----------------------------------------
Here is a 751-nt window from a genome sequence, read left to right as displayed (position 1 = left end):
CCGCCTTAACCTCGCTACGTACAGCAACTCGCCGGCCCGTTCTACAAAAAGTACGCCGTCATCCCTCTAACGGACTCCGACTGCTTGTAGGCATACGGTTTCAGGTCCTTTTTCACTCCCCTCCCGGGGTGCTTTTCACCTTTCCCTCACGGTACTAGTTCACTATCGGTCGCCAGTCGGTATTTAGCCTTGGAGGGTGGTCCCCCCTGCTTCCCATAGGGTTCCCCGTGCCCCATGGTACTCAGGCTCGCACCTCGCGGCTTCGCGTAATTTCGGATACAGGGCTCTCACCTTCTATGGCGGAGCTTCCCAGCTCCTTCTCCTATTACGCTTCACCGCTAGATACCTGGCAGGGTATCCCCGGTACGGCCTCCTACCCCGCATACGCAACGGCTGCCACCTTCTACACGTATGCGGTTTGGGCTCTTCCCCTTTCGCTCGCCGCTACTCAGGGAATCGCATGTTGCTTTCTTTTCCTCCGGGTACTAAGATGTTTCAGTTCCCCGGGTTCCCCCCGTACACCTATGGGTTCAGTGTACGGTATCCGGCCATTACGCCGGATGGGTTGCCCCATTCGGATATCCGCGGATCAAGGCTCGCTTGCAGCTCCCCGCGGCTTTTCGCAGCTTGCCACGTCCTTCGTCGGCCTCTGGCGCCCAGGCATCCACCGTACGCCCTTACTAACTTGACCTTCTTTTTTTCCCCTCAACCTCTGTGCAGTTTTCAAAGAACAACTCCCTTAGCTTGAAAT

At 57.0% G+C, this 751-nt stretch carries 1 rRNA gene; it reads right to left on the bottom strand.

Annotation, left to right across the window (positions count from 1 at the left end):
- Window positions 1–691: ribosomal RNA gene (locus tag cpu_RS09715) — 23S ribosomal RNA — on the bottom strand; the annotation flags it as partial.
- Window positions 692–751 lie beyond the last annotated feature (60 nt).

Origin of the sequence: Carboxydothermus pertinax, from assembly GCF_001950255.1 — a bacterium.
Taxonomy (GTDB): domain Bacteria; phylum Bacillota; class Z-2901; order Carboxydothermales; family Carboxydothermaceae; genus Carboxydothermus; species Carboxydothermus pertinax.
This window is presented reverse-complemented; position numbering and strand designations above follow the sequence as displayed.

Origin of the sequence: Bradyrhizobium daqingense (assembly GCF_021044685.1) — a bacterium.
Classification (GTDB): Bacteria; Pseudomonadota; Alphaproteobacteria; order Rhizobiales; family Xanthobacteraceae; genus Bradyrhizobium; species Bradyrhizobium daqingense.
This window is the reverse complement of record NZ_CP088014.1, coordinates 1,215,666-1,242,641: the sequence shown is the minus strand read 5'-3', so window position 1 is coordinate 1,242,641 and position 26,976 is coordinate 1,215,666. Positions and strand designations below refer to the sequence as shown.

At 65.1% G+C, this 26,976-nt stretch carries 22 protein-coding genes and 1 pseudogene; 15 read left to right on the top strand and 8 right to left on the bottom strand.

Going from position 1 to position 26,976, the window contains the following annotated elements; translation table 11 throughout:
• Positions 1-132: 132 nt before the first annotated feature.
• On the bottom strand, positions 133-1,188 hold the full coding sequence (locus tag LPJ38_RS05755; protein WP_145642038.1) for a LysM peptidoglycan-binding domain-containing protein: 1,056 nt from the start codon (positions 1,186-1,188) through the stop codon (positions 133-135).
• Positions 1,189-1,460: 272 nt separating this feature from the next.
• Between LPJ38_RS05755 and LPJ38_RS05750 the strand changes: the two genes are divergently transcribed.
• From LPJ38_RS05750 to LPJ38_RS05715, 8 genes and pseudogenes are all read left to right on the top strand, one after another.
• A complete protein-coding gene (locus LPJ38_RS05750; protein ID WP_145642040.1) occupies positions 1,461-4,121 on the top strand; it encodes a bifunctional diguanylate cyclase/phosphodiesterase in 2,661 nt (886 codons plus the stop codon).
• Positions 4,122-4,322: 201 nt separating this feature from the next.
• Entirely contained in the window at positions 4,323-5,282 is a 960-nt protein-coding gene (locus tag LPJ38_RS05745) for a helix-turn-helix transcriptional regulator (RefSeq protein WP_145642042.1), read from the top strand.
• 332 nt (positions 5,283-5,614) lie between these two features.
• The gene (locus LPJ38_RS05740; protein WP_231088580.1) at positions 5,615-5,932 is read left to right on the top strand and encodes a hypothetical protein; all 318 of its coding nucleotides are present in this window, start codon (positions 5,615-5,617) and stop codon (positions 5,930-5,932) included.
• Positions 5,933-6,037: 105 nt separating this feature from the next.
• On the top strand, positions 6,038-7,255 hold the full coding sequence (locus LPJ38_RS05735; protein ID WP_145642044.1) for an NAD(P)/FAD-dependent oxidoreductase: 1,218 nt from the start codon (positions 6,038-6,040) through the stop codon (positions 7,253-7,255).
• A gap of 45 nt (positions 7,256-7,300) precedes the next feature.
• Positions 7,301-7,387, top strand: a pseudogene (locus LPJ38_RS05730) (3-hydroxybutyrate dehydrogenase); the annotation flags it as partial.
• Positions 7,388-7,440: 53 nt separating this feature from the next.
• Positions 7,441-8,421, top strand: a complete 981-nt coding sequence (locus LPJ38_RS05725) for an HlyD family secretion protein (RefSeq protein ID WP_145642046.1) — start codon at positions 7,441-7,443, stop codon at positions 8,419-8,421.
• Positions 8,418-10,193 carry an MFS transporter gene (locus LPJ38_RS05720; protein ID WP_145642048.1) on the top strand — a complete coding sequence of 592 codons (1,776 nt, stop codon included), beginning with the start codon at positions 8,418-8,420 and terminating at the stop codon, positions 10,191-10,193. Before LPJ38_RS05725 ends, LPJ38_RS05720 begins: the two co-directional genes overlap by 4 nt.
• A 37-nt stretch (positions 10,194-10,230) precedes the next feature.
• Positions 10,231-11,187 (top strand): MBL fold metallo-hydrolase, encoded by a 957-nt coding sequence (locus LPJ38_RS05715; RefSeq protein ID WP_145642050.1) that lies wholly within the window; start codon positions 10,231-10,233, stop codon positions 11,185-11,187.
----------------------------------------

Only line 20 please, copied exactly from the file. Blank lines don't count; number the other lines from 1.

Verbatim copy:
• A complete protein-coding gene (locus LPJ38_RS05750; protein ID WP_145642040.1) occupies positions 1,461-4,121 on the top strand; it encodes a bifunctional diguanylate cyclase/phosphodiesterase in 2,661 nt (886 codons plus the stop codon).